Too often we hear extravagant promises for self-driving cars, or warnings that “the AV future is coming; we have to get ready.” But the saw does not use the carpenter; the carpenter uses the saw. AVs are a tool. We humans have to decide if and how we want to use them. Despite the public relations, AVs will not, on their own, deliver safety or efficiency. We have to put them to work for the purposes of our choosing.
9-year-old genius to graduate university
(CNN) – A child prodigy from Belgium is on course to gain a bachelor’s degree at the tender age of 9.
Laurent Simons is studying electrical engineering at the Eindhoven University of Technology (TUE) — a tough course even for students of an average graduate age.
Described by staff as “simply extraordinary,” Laurent is on course to finish his degree in December.
He then plans to embark on a PhD program in electrical engineering while also studying for a medicine degree, his father told CNN.
His parents, Lydia and Alexander Simons, said they thought Laurent’s grandparents were exaggerating when they said he had a gift, but his teachers soon concurred.
“They noticed something very special about Laurent,” said Lydia.
Laurent was given test after test as teachers tried to work out the extent of his talents. “They told us he is like a sponge,” said Alexander.
While Laurent comes from a family of doctors, his parents have so far not received any explanation as to why their child prodigy is capable of learning so quickly.
But Lydia has her own theory.
“I ate a lot of fish during the pregnancy,” she joked.
The TUE has allowed Laurent to complete his course faster than other students.
“That is not unusual,” said Sjoerd Hulshof, education director of the TUE bachelor’s degree in electrical engineering, in a statement.
“Special students that have good reasons for doing so can arrange an adjusted schedule. In much the same way we help students who participate in top sport.”
Hulshof said Laurent is “simply extraordinary” and praised the youngster.
“Laurent is the fastest student we have ever had here,” he said. “Not only is he hyper intelligent but also a very sympathetic boy.”
Laurent told CNN his favorite subject is electrical engineering and he’s also “going to study a bit of medicine.”
His progress has not gone unnoticed and he is already being sought out by prestigious universities around the world, although Laurent’s family wouldn’t be drawn on naming which of them he is considering for his PhD.
“The absorption of information is no problem for Laurent,” said his father.
“I think the focus will be on research and applying the knowledge to discover new things.”
While Laurent is evidently able to learn faster than most, his parents are being careful to let him enjoy himself too.
“We don’t want him to get too serious. He does whatever he likes,” said Alexander. “We need to find a balance between being a child and his talents.”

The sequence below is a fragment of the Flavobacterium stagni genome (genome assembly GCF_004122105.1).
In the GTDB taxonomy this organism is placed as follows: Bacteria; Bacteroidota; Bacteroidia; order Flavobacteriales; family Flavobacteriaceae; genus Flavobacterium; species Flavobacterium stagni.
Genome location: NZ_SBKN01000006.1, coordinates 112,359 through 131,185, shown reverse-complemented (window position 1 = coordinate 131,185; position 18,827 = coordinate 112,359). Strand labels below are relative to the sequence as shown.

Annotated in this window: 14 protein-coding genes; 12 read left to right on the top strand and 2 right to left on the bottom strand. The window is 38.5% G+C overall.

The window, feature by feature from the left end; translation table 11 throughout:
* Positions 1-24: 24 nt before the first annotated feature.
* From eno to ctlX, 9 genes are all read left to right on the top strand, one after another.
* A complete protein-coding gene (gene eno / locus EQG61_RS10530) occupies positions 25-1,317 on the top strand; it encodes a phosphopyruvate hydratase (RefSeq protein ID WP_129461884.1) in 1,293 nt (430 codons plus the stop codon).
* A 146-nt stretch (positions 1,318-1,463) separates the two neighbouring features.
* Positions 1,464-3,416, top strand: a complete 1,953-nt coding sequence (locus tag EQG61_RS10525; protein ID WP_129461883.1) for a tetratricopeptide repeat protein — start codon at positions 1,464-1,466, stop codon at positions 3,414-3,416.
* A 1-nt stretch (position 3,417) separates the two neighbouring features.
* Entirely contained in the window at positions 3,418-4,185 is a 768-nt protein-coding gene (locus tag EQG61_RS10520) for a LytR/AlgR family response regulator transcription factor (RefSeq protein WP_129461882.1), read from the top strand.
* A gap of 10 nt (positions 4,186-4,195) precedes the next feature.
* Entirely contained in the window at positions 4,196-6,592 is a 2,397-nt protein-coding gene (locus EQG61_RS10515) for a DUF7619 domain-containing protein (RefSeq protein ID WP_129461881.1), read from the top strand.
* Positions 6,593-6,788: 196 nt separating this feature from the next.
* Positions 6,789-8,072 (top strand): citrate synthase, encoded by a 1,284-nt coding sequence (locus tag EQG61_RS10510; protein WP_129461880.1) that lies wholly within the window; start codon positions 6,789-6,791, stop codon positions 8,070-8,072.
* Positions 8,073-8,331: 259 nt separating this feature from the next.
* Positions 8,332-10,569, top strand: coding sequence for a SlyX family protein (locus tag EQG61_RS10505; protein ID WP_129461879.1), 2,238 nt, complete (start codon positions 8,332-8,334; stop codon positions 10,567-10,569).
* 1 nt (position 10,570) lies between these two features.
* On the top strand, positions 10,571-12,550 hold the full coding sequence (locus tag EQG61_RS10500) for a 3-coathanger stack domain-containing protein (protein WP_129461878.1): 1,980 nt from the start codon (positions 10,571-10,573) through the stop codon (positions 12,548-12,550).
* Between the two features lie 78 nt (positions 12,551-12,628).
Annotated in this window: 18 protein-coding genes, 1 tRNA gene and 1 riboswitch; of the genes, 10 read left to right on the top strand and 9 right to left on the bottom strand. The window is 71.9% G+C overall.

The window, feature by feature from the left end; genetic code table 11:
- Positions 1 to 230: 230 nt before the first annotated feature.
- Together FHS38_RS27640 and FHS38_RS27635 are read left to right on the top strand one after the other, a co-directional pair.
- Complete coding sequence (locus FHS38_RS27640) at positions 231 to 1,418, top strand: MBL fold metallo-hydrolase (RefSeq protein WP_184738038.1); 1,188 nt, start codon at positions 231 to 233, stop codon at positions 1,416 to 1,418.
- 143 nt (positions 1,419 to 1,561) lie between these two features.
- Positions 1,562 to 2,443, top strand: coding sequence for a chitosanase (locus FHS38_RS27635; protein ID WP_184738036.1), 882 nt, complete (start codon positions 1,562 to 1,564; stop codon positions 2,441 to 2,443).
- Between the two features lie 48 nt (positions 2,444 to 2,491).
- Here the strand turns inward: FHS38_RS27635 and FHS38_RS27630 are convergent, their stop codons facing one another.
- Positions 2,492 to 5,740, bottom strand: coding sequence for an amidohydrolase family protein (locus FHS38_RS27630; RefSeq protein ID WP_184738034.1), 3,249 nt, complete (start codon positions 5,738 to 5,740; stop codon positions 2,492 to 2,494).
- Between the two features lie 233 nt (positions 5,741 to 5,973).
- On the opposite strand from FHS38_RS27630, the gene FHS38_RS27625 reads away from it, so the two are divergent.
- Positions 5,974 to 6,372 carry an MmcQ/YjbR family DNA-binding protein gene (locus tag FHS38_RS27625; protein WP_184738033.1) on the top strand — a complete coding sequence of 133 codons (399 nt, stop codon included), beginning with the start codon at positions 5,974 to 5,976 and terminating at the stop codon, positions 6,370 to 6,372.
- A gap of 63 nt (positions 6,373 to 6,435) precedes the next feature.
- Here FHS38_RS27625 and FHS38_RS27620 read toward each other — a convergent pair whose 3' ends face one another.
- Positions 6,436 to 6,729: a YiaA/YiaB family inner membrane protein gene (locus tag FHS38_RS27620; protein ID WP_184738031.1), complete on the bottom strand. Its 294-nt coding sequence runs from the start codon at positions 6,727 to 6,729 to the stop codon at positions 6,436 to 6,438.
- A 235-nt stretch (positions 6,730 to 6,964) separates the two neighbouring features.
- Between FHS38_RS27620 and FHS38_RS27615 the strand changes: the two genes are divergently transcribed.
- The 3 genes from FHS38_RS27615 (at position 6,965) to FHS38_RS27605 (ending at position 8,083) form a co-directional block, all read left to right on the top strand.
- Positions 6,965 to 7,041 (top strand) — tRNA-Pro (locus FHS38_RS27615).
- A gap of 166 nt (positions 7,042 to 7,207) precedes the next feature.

Laurent said he enjoys playing with his dog Sammy and playing on his phone, like many young people.
However, unlike most 9-year-olds, he has already worked out what he wants to do with his life: develop artificial organs.
In the meantime, Laurent has to finish his bachelor’s degree and choose which academic institution will play host to the next stage in his remarkable journey.
Before that, he plans on taking a vacation to Japan for an undoubtedly well-deserved break.
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Gang members slam BMW into rival and his 8-year-old son in Harlem
Two gangbangers aimed their BMW like a missile at a father and his 8-year-old son on a Harlem sidewalk in a horrifying incident captured by video distributed by police Thursday.
The BMW — driven by a man police believe is a member of the Gorilla Stone Bloods Gang — was zeroed in on the father, a rival gang member, said cops.
Around 3:45 p.m. Nov. 6, the boy and his father were walking on W. 112th St. by Adam Clayton Powell Jr. Blvd. when the BMW jumped the sidewalk and slammed into them both, said cops.
🚨WANTED for ASSAULT: on 11/6 at approx 3:43 PM in front of 128 West 112th St in Manhattan, a 32 yr old male was walking with his 8 yr old son when a white BMW jumped the curb & hit the father & son. The driver then got out and slashed the father. Call @NYPDTips with any info. pic.twitter.com/cwd79rcM4c
— NYPD NEWS (@NYPDnews) November 15, 2019
Father and son were both knocked through a gate.
The BMW driver then backed up — and its driver and passenger, also believed to be a gang member, jumped out of the car and ran toward the father and the son.
One of the attackers slashed the father, identified by sources as 32-year-old Brian McIntosh, who’s served prison time for robbery and bail jumping.
McIntosh and his son went to Harlem Hospital. Miraculously, the boy escaped serious harm.
McIntosh was so adamant about refusing to help police catch his attackers that the young boy’s mother had to file a police report alleging he was the victim of a crime, police sources said.
Cops released video of the attack, and ask anyone with information about the suspects to call Crime Stoppers at (800) 577-TIPS.